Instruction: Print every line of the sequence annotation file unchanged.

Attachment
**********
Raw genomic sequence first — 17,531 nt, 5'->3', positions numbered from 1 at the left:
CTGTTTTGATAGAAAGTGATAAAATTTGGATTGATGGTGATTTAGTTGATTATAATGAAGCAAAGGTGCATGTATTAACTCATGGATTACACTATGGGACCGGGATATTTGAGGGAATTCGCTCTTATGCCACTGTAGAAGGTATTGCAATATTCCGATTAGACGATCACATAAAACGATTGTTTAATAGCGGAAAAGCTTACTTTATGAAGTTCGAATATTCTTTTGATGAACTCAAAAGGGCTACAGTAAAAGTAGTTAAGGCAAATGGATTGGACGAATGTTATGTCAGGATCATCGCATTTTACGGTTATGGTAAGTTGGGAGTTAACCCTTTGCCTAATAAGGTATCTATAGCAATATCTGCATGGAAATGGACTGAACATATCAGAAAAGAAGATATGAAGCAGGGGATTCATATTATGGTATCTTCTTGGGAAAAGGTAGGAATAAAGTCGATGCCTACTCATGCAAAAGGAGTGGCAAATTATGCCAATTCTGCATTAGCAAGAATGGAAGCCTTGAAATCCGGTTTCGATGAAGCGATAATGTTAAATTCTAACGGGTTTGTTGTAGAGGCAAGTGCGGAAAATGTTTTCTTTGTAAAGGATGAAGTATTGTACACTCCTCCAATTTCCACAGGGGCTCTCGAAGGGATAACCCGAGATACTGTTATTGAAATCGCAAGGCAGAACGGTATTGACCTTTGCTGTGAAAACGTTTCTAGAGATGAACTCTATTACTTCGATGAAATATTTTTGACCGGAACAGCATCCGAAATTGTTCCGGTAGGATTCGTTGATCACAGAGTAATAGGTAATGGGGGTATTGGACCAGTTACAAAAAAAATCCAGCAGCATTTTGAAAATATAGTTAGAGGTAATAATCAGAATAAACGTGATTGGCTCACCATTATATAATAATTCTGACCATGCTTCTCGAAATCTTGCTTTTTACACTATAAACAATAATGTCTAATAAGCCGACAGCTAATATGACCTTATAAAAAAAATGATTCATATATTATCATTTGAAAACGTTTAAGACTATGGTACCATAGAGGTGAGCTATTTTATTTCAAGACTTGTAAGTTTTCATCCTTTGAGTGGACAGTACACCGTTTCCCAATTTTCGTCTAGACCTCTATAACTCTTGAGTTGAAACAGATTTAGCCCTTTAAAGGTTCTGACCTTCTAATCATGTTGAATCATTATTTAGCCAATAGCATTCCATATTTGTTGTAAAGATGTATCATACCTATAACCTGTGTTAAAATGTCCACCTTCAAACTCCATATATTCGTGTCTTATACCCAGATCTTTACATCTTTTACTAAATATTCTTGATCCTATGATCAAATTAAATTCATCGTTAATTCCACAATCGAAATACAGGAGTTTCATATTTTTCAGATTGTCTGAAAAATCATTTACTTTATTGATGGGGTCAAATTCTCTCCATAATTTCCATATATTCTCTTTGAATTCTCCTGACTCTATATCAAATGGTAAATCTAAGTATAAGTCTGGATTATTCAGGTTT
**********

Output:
Raw genomic sequence first — 17,531 nt, 5'->3', positions numbered from 1 at the left:
CTGTTTTGATAGAAAGTGATAAAATTTGGATTGATGGTGATTTAGTTGATTATAATGAAGCAAAGGTGCATGTATTAACTCATGGATTACACTATGGGACCGGGATATTTGAGGGAATTCGCTCTTATGCCACTGTAGAAGGTATTGCAATATTCCGATTAGACGATCACATAAAACGATTGTTTAATAGCGGAAAAGCTTACTTTATGAAGTTCGAATATTCTTTTGATGAACTCAAAAGGGCTACAGTAAAAGTAGTTAAGGCAAATGGATTGGACGAATGTTATGTCAGGATCATCGCATTTTACGGTTATGGTAAGTTGGGAGTTAACCCTTTGCCTAATAAGGTATCTATAGCAATATCTGCATGGAAATGGACTGAACATATCAGAAAAGAAGATATGAAGCAGGGGATTCATATTATGGTATCTTCTTGGGAAAAGGTAGGAATAAAGTCGATGCCTACTCATGCAAAAGGAGTGGCAAATTATGCCAATTCTGCATTAGCAAGAATGGAAGCCTTGAAATCCGGTTTCGATGAAGCGATAATGTTAAATTCTAACGGGTTTGTTGTAGAGGCAAGTGCGGAAAATGTTTTCTTTGTAAAGGATGAAGTATTGTACACTCCTCCAATTTCCACAGGGGCTCTCGAAGGGATAACCCGAGATACTGTTATTGAAATCGCAAGGCAGAACGGTATTGACCTTTGCTGTGAAAACGTTTCTAGAGATGAACTCTATTACTTCGATGAAATATTTTTGACCGGAACAGCATCCGAAATTGTTCCGGTAGGATTCGTTGATCACAGAGTAATAGGTAATGGGGGTATTGGACCAGTTACAAAAAAAATCCAGCAGCATTTTGAAAATATAGTTAGAGGTAATAATCAGAATAAACGTGATTGGCTCACCATTATATAATAATTCTGACCATGCTTCTCGAAATCTTGCTTTTTACACTATAAACAATAATGTCTAATAAGCCGACAGCTAATATGACCTTATAAAAAAAATGATTCATATATTATCATTTGAAAACGTTTAAGACTATGGTACCATAGAGGTGAGCTATTTTATTTCAAGACTTGTAAGTTTTCATCCTTTGAGTGGACAGTACACCGTTTCCCAATTTTCGTCTAGACCTCTATAACTCTTGAGTTGAAACAGATTTAGCCCTTTAAAGGTTCTGACCTTCTAATCATGTTGAATCATTATTTAGCCAATAGCATTCCATATTTGTTGTAAAGATGTATCATACCTATAACCTGTGTTAAAATGTCCACCTTCAAACTCCATATATTCGTGTCTTATACCCAGATCTTTACATCTTTTACTAAATATTCTTGATCCTATGATCAAATTAAATTCATCGTTAATTCCACAATCGAAATACAGGAGTTTCATATTTTTCAGATTGTCTGAAAAATCATTTACTTTATTGATGGGGTCAAATTCTCTCCATAATTTCCATATATTCTCTTTGAATTCTCCTGACTCTATATCAAATGGTAAATCTAAGTATAAGTCTGGATTATTCAGGTTT